I want to learn programming

post by benelliott · 2011-03-26T10:40:13.369Z · score: 7 (10 votes) · LW · GW · Legacy · 56 comments

I would like to learn programming but haven't been able to get started. Advice appreciated, both high-level (you should try learing language X) and low level (you can find a program that will run language X here), the latter has been a particular problem for me, I don't really know how this sort of thing works.

I am currently studying maths and physics, and I have a particular talent for the former, so I would probably do well with a language that plays to that strength. My only actual experience with programming was when my father let me play around with Jython a bit when I was about 13, I had some fun calculating prime numbers and approximating pi but never got any farther.

Thanks in advance for all suggestions.

56 comments

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comment by cousin_it · 2011-03-26T15:14:20.859Z · score: 17 (17 votes) · LW(p) · GW(p)

Came here to recommend Python and Project Euler. Looked at the comments and saw that it seems to be the emerging consensus anyway.

Another nice road to programming is via Javascript. This way you don't have to install anything, just make an html file in your favorite editor, write some lines of script there, and view it with your favorite browser. You can try doing Project Euler exercises there, or you can get immediate gratification by coding up some graphical interactive stuff. It's really easy and fun. This also happens to be the way I originally learned programming (using qbasic instead of js because the web wasn't around yet). Can't imagine the other commenters learned programming by jumping into Scheme or Haskell, or reading SICP, or whatever it is they're recommending :-)

And one last piece of advice: don't get bogged reading stuff until you come across a specific problem that looks like it should be solved by reading. Most people read too much and do too little, and this skews their perception of what's good for you. For me, programming is much more similar to building model airplanes than it is to math.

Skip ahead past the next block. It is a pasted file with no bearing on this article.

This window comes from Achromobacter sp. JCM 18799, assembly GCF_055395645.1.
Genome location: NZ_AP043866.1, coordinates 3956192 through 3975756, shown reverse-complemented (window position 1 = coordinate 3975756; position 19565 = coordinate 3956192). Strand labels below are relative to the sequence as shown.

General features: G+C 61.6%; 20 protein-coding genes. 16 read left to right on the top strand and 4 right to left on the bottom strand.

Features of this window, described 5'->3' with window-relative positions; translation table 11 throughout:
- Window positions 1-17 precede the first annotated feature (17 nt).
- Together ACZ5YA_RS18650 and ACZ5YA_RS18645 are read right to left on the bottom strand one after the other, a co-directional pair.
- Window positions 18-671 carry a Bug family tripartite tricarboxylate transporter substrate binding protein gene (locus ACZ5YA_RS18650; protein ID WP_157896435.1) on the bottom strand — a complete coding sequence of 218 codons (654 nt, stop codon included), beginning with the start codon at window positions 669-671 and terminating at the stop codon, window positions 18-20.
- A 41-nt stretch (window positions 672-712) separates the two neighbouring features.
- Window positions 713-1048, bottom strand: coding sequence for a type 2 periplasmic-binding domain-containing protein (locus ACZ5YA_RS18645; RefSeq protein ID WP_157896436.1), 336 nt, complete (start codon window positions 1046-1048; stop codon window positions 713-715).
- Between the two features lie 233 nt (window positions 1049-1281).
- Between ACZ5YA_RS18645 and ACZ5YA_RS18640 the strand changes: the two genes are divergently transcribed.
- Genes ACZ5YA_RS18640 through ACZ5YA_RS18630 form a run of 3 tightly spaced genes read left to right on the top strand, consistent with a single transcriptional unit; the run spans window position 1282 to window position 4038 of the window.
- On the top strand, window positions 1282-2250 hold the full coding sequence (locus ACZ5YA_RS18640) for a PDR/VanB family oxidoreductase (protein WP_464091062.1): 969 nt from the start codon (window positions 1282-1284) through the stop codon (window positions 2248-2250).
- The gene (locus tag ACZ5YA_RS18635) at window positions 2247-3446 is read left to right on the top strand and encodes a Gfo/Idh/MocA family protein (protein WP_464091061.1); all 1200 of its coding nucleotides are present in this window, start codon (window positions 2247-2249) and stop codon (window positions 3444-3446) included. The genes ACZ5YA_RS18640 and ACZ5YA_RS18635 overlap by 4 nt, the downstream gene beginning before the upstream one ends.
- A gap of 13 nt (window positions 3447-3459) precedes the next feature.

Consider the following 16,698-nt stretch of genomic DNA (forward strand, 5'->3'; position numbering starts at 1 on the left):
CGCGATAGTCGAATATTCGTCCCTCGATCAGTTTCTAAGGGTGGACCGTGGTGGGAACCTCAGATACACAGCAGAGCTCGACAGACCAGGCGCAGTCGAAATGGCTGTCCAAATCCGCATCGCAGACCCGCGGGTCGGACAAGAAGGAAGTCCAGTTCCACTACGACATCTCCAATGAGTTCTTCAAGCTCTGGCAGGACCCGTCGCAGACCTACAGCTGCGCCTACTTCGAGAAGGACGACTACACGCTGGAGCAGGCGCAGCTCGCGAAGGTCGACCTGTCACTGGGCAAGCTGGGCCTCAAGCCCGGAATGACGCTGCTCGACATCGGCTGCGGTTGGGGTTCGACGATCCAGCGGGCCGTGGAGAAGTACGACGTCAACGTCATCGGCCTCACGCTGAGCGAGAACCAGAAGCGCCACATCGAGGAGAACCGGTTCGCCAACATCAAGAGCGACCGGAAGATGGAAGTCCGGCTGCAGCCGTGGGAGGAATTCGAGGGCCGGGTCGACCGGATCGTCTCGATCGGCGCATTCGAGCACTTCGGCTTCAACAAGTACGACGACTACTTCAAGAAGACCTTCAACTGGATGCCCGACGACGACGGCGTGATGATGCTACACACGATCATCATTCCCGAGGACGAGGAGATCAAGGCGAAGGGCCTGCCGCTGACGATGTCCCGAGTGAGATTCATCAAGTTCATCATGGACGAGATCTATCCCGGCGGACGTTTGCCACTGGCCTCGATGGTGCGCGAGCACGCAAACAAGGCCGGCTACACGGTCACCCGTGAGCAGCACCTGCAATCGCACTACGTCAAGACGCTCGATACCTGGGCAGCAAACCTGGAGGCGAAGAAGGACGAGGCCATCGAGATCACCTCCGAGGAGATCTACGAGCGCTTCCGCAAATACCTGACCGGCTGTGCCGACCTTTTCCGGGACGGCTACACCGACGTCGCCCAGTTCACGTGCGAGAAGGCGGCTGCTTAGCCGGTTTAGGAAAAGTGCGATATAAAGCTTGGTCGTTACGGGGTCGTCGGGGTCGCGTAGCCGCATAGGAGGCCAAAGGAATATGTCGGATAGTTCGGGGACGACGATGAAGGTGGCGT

comment by nhamann · 2011-03-26T16:16:27.794Z · score: 4 (4 votes) · LW(p) · GW(p)

Can't imagine the other commenters learned programming by jumping into Scheme or Haskell, or reading SICP, or whatever it is they're recommending :-)

Agreeing with this. I love CS theory, and I love SICP, but I learned to program by basically ignoring all that and hacking together stuff that I wanted to make. If you want to learn to program, you should probably make things first.

comment by Pfft · 2011-03-26T23:58:20.992Z · score: 2 (2 votes) · LW(p) · GW(p)

Can't imagine the other commenters learned programming by jumping into Scheme or Haskell, or reading SICP, or whatever it is they're recommending :-)

I also learned programming by futzing around in QBasic rather than by reading SICP. But is it really safe to conclude that that's therefore the best way to learn programming? lukeprog writes:

I've since discovered that textbooks are usually the quickest and best way to learn new material. That's what they are designed to be, after all.

Should we really assume that the people writing textbooks are missing the mark so widely that you are better off not even reading the book at all?

In the same spirit, here is another suggestion on how to learn something: take a university course in the subject! That's what they are designed for, after all. And if benelliot is currently studying math and physics, he probably has access to one.

Quite seriously, I am working as a TA for an intro-level programming course right now, and the students there progress much faster than I did when I first picked up programming through self-study and playing around with little QBasic snippets. Their abilities after two semester-long courses are already at a level I reached only after several years of self-study.

comment by Douglas_Knight · 2011-03-26T20:38:03.056Z · score: 2 (2 votes) · LW(p) · GW(p)

I really did learn programming via SICP-style scheme, culminating in writing an interpreter (but not actually using SICP - I think it was the Schemer's Guide). I did it in a class, which may make it very different. I (and my teachers) think an important goal in learning to program, a hurdle that most professionals fail to clear, is to believe in the program as a lawful calculation, rather than a willful spirit. Syntax exaggerates this problem. Purely functional languages help by making it easier to simulate the code. Things like Project Euler may play a similar role.
Actually, before scheme, I wrote a few simple programs in basic. But they were only primitive recursive and while I could understand more complicated basic programs, I couldn't imagine writing them.

I would recommend a class based on SICP. Without the discipline of a class, it's probably not the place to start. Yes, the key is not reading the book, but doing the exercises.

comment by benelliott · 2011-03-26T16:03:11.648Z · score: 2 (2 votes) · LW(p) · GW(p)

don't get bogged reading stuff until you come across a specific problem that looks like it should be solved by reading.

Thanks for this, very helpful.

comment by jwhendy · 2011-03-28T21:24:31.267Z · score: 0 (0 votes) · LW(p) · GW(p)